Stop Obsessively Checking My 401(k) Performance
Save yourself the stress of constantly checking your 401(k) performance. For long-term investors, there is not much you can do anyway. Be patient – the market and economy will rebound.

Improve My Credit Report and Credit Scores

Obtain credit reports in order to ascertain your creditworthiness and note what might be a negative to lenders. Resolve any issues now. A better credit rating means banks will charge less to lend to you. For homeowners, that means potentially refinancing at lower interest rates. For those with credit card debt, it means possibly obtaining a card that charges low or zero interest for a time, enabling you to pay off bills more quickly.
The second step to improving your credit is paying off those credit card bills. Either pay off the cards with the highest interest rates first or pay off some of your lower-interest cards in full, enabling you to better organize your debt by reducing the number of creditors to manage.

Stop Thinking Of My Home As A Lending Institution or Get-Rich-Quick Scheme
Home prices typically did not increase 12% to 20% a year. Property values grew at a more modest rate of 3% to 5% a year. Such rates are what people should likely expect for the foreseeable future. Ask yourself what is your house to you? If it is an investment property, you may want to rethink your ownership of it. Most people look at their house as a place to live.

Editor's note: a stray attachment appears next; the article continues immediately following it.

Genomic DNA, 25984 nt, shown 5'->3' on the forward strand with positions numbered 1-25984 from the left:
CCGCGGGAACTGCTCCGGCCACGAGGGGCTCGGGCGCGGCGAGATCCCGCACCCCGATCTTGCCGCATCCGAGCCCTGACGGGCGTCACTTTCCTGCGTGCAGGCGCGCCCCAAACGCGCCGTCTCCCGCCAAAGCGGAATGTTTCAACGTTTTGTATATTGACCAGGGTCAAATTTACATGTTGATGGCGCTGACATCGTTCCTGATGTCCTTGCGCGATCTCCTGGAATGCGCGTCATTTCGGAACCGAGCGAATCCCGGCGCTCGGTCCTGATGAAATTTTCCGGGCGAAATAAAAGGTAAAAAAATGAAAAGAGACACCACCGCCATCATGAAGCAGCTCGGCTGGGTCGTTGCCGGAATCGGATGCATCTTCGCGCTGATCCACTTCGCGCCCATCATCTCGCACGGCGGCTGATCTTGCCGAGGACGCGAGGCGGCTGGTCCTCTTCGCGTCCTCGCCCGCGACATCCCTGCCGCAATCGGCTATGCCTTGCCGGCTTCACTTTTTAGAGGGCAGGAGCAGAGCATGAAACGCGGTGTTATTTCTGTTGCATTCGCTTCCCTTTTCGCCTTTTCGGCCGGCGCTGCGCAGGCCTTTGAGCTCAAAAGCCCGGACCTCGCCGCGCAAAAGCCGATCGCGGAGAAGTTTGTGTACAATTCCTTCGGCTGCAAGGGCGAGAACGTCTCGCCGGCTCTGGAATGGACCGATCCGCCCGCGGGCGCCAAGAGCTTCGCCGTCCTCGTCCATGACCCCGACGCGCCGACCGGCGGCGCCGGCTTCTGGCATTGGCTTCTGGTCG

Get Home Reappraised – Lower Real Estate Taxes
A small benefit of your home’s decrease in value is that you should owe less property tax. However, you will not realize the tax benefits unless your property is reassessed. If you think your home is worth less, pay an appraiser to re-evaluate the property, and submit the new assessment to the municipality. If your home value has fallen significantly since your last assessment, it may be worth paying a lawyer, if necessary, to contest your latest property tax bill.

Budget For Charitable Giving – Make A Difference – Tax Benefits
Do not forget those less fortunate when you are feeling less fortunate yourself. Not only do charitable donations help you save on your taxes, but helping others can have a positive impact on your psyche and, if enough people donate to domestic causes, the economy. You also get a tax deduction for volunteering for a charity rather than donating money.

Review My Utility Company, Internet, and Cell Phone Contracts
The bills you routinely pay for services such as long distance, unlimited mobile phone use and cable TV have likely increased. Renegotiate those contracts. Sign up for a new phone contract with fewer minutes or qualify for special deals that the company is advertising to entice new customers. These companies do not call and say, ‘Hey we’ve got something cheaper.” You have to review your contracts.
Again, make this New Years Resolutions your Top 10 Financial Goals – you may just find that this helps you resolve some of those other bad habits that you want to impact. Good luck.